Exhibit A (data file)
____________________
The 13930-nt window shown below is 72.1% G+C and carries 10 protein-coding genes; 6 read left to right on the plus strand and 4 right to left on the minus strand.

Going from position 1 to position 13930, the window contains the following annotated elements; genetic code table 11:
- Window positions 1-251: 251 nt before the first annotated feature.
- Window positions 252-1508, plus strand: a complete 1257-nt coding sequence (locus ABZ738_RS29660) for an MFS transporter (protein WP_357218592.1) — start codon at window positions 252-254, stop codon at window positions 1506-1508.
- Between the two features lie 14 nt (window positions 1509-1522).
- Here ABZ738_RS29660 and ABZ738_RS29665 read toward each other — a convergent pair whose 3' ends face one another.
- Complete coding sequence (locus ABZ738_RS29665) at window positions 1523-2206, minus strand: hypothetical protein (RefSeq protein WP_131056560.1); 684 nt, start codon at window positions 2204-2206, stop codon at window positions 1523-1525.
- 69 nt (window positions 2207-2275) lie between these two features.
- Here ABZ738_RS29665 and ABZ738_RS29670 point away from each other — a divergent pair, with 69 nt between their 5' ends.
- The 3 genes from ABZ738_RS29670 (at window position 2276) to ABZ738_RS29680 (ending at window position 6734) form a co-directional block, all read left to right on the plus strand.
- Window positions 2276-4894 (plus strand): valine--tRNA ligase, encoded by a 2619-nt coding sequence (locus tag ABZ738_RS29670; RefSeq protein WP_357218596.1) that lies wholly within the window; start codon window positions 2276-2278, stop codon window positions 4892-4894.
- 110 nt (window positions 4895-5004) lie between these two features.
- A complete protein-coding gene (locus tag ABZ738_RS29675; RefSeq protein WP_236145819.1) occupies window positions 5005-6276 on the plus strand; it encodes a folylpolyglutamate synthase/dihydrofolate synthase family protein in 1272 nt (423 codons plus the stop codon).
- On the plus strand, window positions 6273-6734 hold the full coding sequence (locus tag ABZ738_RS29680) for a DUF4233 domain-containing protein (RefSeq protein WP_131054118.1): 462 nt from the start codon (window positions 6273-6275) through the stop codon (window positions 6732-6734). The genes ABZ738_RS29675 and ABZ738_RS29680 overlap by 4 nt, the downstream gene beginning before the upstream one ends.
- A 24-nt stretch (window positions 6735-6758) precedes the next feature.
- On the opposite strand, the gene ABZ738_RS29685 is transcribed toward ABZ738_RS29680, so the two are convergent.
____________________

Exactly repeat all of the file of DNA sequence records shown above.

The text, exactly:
The 13930-nt window shown below is 72.1% G+C and carries 10 protein-coding genes; 6 read left to right on the plus strand and 4 right to left on the minus strand.

Going from position 1 to position 13930, the window contains the following annotated elements; genetic code table 11:
- Window positions 1-251: 251 nt before the first annotated feature.
- Window positions 252-1508, plus strand: a complete 1257-nt coding sequence (locus ABZ738_RS29660) for an MFS transporter (protein WP_357218592.1) — start codon at window positions 252-254, stop codon at window positions 1506-1508.
- Between the two features lie 14 nt (window positions 1509-1522).
- Here ABZ738_RS29660 and ABZ738_RS29665 read toward each other — a convergent pair whose 3' ends face one another.
- Complete coding sequence (locus ABZ738_RS29665) at window positions 1523-2206, minus strand: hypothetical protein (RefSeq protein WP_131056560.1); 684 nt, start codon at window positions 2204-2206, stop codon at window positions 1523-1525.
- 69 nt (window positions 2207-2275) lie between these two features.
- Here ABZ738_RS29665 and ABZ738_RS29670 point away from each other — a divergent pair, with 69 nt between their 5' ends.
- The 3 genes from ABZ738_RS29670 (at window position 2276) to ABZ738_RS29680 (ending at window position 6734) form a co-directional block, all read left to right on the plus strand.
- Window positions 2276-4894 (plus strand): valine--tRNA ligase, encoded by a 2619-nt coding sequence (locus tag ABZ738_RS29670; RefSeq protein WP_357218596.1) that lies wholly within the window; start codon window positions 2276-2278, stop codon window positions 4892-4894.
- 110 nt (window positions 4895-5004) lie between these two features.
- A complete protein-coding gene (locus tag ABZ738_RS29675; RefSeq protein WP_236145819.1) occupies window positions 5005-6276 on the plus strand; it encodes a folylpolyglutamate synthase/dihydrofolate synthase family protein in 1272 nt (423 codons plus the stop codon).
- On the plus strand, window positions 6273-6734 hold the full coding sequence (locus tag ABZ738_RS29680) for a DUF4233 domain-containing protein (RefSeq protein WP_131054118.1): 462 nt from the start codon (window positions 6273-6275) through the stop codon (window positions 6732-6734). The genes ABZ738_RS29675 and ABZ738_RS29680 overlap by 4 nt, the downstream gene beginning before the upstream one ends.
- A 24-nt stretch (window positions 6735-6758) precedes the next feature.
- On the opposite strand, the gene ABZ738_RS29685 is transcribed toward ABZ738_RS29680, so the two are convergent.